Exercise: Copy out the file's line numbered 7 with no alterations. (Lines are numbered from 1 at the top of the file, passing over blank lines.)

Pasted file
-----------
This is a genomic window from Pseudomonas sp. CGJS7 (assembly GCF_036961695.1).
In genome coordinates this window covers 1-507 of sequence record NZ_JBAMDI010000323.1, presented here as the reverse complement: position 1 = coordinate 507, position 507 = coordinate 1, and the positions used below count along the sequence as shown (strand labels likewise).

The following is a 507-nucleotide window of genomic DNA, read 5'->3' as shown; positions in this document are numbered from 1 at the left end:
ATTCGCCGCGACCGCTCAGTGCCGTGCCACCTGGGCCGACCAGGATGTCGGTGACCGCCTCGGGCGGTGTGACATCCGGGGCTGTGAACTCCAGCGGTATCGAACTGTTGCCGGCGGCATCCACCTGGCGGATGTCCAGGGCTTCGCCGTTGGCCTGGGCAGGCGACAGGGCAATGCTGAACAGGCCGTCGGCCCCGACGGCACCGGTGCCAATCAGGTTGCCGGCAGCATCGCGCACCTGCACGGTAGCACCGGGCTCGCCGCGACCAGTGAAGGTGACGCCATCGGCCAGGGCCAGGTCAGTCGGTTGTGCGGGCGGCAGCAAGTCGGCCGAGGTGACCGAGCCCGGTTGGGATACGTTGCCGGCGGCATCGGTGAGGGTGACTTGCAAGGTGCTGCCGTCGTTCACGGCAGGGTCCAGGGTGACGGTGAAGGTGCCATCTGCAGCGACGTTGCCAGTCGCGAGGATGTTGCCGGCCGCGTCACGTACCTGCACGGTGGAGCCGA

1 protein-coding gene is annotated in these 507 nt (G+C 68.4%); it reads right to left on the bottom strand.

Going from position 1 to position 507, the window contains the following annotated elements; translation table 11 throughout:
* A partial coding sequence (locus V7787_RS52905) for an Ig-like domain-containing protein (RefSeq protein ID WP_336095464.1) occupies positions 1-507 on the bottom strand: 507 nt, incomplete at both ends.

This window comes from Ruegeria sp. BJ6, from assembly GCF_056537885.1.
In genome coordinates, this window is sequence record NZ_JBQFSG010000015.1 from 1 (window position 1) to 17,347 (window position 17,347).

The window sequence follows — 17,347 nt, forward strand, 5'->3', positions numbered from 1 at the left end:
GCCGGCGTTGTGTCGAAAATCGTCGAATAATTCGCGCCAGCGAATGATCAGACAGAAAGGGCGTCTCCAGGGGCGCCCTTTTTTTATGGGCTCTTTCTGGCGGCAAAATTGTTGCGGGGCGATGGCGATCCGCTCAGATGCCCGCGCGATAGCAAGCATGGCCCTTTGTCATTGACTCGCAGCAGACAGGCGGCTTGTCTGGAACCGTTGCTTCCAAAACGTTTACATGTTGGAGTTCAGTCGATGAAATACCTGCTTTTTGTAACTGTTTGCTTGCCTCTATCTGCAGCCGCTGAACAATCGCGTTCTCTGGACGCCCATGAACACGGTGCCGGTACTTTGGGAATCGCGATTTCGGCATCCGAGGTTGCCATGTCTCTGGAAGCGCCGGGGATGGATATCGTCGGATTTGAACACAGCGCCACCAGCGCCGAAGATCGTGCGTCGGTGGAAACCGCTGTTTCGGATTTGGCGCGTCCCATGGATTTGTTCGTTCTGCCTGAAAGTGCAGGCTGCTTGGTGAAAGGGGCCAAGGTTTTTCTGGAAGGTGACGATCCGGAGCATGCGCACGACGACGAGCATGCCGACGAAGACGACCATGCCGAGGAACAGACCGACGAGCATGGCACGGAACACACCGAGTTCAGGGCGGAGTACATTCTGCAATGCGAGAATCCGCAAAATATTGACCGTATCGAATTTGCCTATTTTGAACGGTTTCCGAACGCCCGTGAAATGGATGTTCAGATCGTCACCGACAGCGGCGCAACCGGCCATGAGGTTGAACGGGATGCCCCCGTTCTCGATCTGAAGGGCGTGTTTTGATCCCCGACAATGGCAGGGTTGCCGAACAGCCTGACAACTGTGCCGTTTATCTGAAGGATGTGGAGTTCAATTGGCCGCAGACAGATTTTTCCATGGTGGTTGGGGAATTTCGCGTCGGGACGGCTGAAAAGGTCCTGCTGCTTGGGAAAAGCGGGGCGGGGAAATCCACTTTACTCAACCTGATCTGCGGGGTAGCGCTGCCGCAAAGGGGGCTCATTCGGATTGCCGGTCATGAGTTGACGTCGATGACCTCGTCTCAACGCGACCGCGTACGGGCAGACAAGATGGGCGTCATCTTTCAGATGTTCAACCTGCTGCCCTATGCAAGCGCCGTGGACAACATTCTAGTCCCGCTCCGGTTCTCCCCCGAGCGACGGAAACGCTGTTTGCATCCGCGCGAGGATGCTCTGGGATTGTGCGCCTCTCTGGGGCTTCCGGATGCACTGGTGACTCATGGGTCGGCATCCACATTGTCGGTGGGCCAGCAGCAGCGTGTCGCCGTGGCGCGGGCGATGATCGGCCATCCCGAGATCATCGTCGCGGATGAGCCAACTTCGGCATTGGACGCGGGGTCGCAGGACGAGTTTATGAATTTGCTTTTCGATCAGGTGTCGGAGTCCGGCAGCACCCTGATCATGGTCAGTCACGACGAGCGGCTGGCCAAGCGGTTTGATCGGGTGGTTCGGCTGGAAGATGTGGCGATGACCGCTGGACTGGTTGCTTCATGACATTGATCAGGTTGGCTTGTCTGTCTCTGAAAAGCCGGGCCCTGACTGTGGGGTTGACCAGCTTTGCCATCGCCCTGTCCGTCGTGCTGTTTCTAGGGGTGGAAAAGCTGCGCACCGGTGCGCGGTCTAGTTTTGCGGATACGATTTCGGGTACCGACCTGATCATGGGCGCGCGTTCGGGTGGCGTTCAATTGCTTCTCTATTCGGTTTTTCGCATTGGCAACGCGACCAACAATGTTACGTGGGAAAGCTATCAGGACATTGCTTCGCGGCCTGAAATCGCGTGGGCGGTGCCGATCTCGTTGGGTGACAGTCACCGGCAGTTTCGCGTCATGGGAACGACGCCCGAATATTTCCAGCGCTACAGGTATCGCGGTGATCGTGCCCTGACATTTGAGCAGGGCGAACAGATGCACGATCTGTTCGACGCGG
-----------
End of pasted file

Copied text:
* A partial coding sequence (locus V7787_RS52905) for an Ig-like domain-containing protein (RefSeq protein ID WP_336095464.1) occupies positions 1-507 on the bottom strand: 507 nt, incomplete at both ends.